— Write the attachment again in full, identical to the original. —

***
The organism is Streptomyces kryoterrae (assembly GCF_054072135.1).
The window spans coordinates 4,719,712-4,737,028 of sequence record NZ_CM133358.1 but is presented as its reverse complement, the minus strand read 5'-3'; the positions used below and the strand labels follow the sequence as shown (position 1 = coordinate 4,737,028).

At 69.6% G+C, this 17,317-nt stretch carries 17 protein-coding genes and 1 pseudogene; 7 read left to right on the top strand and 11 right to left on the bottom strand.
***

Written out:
The organism is Streptomyces kryoterrae (assembly GCF_054072135.1).
The window spans coordinates 4,719,712-4,737,028 of sequence record NZ_CM133358.1 but is presented as its reverse complement, the minus strand read 5'-3'; the positions used below and the strand labels follow the sequence as shown (position 1 = coordinate 4,737,028).

At 69.6% G+C, this 17,317-nt stretch carries 17 protein-coding genes and 1 pseudogene; 7 read left to right on the top strand and 11 right to left on the bottom strand.